The first Capitol in Jefferson City burned in 1837 and a second structure completed in 1840 burned when the dome was struck by lightning on February 5, 1911.
Kansas City has more miles of boulevards than Paris and more fountains than any city except Rome.
Kansas City has more miles of freeway per capita than any metro area with more than 1 million residents.
Jefferson National Expansion Memorial consists of the Gateway Arch, the Museum of Westward Expansion, and St. Louis’ Old Courthouse. During a nationwide competition in 1947-48, architect Eero Saarinen’s inspired design for a 630-foot stainless steel arch was chosen as a perfect monument to the spirit of the western pioneers. Construction of the Arch began in 1963 and was completed on October 28, 1965.
The Arch has foundations sunken 60 feet into the ground, and is built to withstand earthquakes and high winds. It sways up to one inch in a 20 mph wind, and is built to sway up to 18 inches.
Saint Louis University received a formal charter from the state of Missouri in 1832, making it the oldest University west of the Mississippi.
In 1889, Aunt Jemima pancake flour, invented at St. Joseph, Missouri, was the first self-rising flour for pancakes and the first ready-mix food ever to be introduced commercially.
The tallest man in documented medical history was Robert Pershing Wadlow from St. Louis. He was 8 feet, 11.1 inches tall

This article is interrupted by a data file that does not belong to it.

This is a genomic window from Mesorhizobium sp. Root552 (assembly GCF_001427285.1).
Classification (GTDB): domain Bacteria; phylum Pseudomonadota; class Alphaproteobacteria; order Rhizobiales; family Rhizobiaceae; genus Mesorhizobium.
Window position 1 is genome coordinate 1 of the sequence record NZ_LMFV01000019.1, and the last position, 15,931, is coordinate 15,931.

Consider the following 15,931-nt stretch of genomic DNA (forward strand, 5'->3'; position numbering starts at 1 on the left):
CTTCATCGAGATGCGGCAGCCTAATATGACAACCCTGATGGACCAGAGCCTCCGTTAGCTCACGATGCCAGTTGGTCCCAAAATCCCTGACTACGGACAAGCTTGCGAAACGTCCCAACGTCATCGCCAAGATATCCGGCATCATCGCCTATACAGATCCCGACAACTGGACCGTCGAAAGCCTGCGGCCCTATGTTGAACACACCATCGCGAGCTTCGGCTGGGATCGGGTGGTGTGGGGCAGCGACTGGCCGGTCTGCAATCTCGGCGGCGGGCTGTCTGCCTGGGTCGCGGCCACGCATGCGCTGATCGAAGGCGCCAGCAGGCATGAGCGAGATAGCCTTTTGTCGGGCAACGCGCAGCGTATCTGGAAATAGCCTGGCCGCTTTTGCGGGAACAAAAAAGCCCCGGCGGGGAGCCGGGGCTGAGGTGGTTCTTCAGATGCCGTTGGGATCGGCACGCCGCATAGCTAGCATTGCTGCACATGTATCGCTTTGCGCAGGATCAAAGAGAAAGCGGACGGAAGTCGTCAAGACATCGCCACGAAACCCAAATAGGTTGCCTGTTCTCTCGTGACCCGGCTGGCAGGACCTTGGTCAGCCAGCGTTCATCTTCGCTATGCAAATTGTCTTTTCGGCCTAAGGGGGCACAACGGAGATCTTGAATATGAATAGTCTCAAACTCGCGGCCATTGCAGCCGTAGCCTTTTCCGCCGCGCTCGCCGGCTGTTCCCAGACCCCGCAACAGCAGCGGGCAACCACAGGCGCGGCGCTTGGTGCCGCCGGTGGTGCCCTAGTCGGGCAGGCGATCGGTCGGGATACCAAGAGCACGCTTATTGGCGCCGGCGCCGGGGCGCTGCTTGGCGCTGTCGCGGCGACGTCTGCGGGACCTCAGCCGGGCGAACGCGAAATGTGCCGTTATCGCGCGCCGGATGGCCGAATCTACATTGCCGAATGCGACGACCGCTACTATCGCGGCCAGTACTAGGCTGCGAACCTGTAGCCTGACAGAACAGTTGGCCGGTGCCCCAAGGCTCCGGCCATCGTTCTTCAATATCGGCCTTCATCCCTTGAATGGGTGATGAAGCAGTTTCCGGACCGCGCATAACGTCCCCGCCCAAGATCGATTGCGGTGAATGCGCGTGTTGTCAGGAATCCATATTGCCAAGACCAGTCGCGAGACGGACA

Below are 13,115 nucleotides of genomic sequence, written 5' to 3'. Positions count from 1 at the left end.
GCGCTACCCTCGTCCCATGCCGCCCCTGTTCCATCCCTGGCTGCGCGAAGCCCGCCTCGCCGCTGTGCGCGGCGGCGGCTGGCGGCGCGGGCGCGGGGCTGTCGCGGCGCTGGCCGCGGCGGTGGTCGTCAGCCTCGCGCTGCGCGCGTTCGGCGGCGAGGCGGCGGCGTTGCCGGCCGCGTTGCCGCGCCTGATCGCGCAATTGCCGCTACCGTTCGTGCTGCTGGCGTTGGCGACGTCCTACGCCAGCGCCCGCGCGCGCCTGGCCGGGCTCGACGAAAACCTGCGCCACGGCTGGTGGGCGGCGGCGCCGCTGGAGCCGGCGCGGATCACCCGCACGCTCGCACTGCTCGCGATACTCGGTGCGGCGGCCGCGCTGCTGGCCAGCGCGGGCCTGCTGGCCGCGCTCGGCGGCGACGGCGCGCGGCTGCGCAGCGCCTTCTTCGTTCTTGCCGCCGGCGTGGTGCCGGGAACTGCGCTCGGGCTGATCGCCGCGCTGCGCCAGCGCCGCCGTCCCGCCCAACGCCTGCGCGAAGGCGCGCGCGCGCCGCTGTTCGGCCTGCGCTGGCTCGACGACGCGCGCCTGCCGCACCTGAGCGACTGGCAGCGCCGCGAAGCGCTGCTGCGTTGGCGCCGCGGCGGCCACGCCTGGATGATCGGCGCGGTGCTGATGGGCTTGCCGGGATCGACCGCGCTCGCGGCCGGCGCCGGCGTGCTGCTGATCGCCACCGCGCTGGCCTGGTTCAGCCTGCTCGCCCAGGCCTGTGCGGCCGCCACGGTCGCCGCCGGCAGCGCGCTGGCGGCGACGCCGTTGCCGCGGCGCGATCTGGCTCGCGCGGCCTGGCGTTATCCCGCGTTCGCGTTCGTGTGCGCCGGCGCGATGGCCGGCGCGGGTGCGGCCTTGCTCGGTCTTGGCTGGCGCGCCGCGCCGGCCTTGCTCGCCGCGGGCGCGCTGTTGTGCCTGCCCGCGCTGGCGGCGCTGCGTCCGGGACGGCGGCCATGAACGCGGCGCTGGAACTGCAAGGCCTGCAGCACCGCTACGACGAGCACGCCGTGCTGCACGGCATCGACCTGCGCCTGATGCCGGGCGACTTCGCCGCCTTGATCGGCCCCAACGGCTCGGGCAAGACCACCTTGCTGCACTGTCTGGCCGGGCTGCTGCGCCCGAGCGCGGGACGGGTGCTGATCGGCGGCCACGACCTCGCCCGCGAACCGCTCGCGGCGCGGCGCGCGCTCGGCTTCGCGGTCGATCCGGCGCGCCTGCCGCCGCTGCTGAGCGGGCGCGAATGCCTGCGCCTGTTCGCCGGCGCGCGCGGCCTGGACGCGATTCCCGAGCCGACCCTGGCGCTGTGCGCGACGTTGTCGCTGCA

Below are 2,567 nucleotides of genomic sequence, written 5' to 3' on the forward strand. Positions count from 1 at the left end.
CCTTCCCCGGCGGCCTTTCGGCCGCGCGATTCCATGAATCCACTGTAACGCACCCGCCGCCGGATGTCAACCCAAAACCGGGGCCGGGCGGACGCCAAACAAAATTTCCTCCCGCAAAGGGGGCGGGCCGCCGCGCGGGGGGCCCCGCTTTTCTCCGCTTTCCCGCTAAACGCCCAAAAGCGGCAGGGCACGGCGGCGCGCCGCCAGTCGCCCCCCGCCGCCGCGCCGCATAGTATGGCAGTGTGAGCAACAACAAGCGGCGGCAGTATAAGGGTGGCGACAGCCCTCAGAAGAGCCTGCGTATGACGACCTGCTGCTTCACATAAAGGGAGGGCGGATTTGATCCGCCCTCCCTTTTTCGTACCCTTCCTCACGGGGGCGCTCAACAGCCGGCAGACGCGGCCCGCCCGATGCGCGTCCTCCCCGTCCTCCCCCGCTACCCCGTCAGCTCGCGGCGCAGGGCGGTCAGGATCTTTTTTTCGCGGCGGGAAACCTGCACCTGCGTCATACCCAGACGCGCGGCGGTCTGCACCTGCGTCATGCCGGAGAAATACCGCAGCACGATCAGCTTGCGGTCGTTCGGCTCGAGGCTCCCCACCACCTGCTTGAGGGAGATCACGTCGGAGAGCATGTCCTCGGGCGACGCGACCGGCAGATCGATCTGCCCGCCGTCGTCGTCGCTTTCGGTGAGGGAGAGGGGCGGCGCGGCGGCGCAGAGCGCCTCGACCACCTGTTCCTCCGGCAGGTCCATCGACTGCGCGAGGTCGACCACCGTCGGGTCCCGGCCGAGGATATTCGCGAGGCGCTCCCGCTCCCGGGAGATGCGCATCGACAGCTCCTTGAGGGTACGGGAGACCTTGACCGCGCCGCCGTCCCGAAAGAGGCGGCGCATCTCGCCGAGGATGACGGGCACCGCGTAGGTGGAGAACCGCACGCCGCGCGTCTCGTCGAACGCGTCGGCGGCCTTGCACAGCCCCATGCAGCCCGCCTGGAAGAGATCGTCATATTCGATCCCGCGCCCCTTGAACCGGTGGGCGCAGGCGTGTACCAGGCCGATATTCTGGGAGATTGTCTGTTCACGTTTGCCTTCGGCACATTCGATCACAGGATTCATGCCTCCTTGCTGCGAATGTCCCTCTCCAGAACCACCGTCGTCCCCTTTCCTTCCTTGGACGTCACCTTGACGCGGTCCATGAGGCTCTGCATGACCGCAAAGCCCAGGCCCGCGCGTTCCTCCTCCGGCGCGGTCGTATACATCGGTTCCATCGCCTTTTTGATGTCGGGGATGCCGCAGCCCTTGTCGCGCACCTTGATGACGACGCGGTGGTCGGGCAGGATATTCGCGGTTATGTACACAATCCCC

Creve Coeur’s name means broken heart in French, comes from nearby Creve Coeur Lake. Legend has it that an Indian princess fell in love with a French fur trapper, but the love was not returned. According to the story, she then leapt from a ledge overlooking Creve Coeur Lake; the lake then formed itself into a broken heart.
The most powerful earthquake to strike the United States occurred in 1811, centered in New Madrid, Missouri. The quake shook more than one million square miles, and was felt as far as 1,000 miles away.
Anheuser-Busch brewery in St. Louis, Missouri is the largest beer producing plant in the nation.
During Abraham Lincoln’s campaign for the presidency, a dyed-in-the-wool Democrat named Valentine Tapley from Pike County, Missouri, swore that he would never shave again if Abe were elected. Tapley kept his word and his chin whiskers went unshorn from November 1860 until he died in 1910, attaining a length of twelve feet six inches.
President Harry S. Truman was born in Lamar, May 8, 1884.